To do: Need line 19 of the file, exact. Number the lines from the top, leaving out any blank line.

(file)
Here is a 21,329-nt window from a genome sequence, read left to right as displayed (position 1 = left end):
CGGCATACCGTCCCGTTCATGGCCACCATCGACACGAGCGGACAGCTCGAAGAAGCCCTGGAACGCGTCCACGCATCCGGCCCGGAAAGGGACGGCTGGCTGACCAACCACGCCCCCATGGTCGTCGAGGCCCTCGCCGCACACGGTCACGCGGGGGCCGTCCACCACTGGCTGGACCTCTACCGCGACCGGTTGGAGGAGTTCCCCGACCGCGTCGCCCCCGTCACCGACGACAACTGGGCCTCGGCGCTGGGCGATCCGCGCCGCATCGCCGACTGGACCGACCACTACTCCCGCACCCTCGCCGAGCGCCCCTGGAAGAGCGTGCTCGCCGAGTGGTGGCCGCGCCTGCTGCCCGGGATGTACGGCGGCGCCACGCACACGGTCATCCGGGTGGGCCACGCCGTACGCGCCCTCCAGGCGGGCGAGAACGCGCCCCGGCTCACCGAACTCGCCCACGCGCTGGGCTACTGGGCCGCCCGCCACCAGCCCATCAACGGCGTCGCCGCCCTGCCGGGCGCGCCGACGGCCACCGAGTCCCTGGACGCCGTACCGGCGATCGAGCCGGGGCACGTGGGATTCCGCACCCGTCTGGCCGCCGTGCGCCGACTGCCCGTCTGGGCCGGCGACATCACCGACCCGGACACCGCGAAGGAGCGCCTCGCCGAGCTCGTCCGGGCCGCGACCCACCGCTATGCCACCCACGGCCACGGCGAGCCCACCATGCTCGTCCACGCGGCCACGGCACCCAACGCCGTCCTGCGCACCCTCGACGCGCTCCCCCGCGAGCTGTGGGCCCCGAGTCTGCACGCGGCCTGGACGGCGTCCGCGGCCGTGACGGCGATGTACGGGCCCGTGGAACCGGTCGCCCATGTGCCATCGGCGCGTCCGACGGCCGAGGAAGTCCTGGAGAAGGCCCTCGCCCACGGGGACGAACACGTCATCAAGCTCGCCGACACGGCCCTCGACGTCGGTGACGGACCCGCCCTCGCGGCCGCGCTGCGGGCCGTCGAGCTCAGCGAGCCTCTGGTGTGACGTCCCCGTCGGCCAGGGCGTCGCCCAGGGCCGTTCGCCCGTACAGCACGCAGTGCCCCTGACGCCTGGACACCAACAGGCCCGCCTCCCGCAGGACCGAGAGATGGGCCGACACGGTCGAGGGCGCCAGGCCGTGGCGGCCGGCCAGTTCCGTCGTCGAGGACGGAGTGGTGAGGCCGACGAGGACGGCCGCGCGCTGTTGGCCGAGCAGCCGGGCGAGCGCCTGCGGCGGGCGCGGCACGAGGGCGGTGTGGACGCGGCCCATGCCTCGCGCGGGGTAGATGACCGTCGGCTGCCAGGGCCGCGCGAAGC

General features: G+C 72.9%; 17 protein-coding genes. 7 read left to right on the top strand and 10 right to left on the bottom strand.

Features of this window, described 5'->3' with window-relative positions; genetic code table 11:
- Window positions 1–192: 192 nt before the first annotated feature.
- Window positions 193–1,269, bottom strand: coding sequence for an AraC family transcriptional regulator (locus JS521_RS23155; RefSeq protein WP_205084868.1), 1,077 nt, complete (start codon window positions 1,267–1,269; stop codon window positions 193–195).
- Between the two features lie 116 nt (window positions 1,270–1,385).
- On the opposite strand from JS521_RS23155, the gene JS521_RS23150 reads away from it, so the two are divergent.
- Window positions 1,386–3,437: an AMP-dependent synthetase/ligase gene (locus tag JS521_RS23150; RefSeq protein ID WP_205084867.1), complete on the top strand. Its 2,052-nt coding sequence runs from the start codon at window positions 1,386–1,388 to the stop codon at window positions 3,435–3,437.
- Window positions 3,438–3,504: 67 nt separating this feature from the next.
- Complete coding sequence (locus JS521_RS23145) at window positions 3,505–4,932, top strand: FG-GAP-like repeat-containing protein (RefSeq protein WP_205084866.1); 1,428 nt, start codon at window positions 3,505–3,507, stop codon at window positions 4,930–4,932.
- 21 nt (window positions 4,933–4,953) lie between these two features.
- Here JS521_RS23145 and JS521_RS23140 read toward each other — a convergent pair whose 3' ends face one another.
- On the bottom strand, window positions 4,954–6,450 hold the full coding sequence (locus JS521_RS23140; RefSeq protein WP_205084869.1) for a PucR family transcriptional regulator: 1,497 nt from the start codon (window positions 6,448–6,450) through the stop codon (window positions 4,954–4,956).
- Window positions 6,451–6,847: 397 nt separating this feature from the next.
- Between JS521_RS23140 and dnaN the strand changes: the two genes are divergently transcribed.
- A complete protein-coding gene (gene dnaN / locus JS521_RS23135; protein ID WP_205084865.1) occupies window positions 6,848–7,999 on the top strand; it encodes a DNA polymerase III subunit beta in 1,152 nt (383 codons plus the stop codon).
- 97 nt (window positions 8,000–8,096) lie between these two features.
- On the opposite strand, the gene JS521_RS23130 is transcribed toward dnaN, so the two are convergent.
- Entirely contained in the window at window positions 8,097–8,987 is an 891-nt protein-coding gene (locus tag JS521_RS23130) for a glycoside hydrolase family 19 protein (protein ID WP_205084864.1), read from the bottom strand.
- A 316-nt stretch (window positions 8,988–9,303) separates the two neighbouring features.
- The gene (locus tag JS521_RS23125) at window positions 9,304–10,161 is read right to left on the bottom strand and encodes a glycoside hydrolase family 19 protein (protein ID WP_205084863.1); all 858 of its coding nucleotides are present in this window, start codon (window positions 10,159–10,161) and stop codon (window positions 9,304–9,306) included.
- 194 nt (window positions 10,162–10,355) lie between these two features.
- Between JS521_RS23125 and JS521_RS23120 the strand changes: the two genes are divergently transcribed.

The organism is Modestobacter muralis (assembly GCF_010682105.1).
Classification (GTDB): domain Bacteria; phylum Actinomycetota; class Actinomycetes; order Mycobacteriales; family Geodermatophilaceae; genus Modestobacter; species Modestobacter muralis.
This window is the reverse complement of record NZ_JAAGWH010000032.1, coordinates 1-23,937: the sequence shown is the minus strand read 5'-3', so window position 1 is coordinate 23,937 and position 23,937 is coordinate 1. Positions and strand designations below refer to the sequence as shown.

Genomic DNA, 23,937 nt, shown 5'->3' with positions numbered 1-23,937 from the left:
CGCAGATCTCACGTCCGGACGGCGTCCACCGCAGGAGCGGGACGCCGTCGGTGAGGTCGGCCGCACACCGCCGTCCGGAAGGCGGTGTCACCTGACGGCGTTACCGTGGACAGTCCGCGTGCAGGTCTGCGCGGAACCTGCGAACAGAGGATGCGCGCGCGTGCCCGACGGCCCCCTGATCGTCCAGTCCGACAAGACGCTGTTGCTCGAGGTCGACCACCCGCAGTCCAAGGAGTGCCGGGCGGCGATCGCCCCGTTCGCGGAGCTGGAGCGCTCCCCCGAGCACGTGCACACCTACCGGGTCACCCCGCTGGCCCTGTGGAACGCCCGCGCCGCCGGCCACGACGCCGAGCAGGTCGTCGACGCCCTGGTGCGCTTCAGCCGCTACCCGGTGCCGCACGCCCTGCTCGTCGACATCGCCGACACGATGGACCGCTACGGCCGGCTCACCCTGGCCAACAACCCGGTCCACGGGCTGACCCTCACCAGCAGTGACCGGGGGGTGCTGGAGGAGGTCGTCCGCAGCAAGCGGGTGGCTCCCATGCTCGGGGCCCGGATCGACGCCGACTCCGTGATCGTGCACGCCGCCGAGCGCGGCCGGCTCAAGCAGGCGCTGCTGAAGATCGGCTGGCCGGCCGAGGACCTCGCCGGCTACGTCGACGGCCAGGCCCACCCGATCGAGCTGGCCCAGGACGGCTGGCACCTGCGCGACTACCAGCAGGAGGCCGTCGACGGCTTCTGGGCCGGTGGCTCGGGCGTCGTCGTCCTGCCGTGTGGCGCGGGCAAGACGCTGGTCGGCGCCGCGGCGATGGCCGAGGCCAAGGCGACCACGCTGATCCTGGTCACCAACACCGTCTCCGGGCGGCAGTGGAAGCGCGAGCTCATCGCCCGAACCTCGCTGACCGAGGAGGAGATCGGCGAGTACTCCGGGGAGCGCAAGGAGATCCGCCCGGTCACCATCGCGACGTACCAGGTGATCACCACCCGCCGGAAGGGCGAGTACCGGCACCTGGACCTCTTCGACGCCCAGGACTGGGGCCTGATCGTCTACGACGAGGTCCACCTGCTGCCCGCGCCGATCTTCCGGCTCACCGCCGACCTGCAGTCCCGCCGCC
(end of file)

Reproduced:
- On the opposite strand, the gene JS521_RS23130 is transcribed toward dnaN, so the two are convergent.